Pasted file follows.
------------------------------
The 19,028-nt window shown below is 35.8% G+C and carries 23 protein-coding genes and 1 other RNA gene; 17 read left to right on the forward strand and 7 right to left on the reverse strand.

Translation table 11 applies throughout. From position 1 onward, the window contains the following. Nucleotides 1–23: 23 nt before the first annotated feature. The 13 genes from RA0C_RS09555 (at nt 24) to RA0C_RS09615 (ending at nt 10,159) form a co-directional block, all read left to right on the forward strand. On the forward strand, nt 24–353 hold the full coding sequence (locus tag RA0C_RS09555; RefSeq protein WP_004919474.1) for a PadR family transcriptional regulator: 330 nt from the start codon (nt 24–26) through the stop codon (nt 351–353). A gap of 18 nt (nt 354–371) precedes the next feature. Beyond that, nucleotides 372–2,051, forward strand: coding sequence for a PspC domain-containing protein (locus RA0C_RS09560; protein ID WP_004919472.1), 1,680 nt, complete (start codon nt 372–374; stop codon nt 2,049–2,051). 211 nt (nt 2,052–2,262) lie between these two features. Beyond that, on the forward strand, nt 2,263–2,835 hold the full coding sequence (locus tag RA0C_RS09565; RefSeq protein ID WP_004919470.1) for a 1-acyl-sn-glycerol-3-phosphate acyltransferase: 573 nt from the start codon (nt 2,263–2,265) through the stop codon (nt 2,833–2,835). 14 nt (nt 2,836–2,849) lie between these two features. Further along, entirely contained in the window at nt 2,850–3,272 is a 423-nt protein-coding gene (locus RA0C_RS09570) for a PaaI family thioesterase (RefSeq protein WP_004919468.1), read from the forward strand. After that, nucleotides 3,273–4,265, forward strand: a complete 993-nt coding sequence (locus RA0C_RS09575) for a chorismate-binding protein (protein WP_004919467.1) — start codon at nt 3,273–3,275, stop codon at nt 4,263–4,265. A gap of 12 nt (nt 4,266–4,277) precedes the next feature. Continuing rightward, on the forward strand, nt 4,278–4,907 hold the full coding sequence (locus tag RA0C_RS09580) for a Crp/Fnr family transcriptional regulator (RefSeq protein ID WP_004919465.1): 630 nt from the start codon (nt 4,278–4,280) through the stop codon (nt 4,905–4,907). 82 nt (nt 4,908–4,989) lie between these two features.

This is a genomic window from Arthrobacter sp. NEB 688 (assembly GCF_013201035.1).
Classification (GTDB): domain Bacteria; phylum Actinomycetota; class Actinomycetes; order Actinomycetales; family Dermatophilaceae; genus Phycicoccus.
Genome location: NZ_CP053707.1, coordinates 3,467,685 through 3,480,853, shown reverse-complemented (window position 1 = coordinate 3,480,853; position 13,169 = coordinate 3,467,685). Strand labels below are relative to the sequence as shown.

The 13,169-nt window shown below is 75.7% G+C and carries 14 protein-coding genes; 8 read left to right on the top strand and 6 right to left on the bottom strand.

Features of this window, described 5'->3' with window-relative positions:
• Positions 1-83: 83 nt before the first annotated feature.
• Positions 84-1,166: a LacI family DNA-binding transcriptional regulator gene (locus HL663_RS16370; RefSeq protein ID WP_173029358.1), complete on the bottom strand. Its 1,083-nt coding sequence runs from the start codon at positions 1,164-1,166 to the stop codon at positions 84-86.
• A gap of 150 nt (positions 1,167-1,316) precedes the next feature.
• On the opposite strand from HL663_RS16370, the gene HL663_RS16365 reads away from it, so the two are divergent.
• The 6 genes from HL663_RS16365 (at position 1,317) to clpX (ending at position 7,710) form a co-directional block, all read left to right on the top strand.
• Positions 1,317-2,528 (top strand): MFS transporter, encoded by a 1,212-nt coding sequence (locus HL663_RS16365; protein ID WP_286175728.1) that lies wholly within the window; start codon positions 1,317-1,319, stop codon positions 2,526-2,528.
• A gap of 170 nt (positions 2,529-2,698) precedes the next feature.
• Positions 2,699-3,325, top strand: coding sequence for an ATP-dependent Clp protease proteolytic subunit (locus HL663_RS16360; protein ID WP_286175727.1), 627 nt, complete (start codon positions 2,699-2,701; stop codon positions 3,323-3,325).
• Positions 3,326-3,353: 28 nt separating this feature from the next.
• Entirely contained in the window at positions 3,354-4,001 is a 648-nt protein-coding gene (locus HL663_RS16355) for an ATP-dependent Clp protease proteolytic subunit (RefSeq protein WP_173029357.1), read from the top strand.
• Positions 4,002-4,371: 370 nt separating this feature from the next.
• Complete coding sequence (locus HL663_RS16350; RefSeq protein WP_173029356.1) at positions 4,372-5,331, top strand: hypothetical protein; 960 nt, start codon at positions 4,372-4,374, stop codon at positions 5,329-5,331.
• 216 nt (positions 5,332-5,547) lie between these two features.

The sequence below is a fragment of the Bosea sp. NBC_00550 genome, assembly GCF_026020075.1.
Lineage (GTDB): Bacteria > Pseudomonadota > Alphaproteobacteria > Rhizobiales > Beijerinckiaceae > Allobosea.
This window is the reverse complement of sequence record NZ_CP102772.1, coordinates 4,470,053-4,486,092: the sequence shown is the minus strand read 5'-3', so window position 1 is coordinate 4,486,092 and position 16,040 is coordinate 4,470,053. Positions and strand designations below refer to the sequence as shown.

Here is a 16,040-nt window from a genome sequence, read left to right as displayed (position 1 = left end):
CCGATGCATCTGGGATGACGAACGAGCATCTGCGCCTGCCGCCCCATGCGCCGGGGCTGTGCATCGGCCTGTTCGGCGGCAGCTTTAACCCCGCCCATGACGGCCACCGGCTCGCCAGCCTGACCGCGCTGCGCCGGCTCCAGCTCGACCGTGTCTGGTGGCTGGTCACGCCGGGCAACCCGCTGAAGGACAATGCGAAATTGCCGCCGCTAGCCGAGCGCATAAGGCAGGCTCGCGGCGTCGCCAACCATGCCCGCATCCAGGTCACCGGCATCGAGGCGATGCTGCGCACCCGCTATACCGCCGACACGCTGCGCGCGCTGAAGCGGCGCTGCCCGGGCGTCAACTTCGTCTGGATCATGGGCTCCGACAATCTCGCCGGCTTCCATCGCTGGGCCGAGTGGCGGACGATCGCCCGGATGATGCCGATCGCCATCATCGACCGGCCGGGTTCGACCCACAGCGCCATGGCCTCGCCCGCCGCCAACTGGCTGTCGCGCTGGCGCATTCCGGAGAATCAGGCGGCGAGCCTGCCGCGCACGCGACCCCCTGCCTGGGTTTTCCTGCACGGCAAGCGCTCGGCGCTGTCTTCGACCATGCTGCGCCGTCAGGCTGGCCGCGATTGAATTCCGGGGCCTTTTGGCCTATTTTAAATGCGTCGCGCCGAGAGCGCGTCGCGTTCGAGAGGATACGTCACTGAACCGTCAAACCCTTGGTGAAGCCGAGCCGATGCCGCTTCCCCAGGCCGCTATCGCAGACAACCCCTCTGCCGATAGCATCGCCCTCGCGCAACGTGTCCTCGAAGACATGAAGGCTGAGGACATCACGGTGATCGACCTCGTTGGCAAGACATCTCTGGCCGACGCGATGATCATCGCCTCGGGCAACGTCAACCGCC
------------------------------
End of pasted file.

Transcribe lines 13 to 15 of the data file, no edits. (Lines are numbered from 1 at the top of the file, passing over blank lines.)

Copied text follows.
• Positions 1,317-2,528 (top strand): MFS transporter, encoded by a 1,212-nt coding sequence (locus HL663_RS16365; protein ID WP_286175728.1) that lies wholly within the window; start codon positions 1,317-1,319, stop codon positions 2,526-2,528.
• A gap of 170 nt (positions 2,529-2,698) precedes the next feature.
• Positions 2,699-3,325, top strand: coding sequence for an ATP-dependent Clp protease proteolytic subunit (locus HL663_RS16360; protein ID WP_286175727.1), 627 nt, complete (start codon positions 2,699-2,701; stop codon positions 3,323-3,325).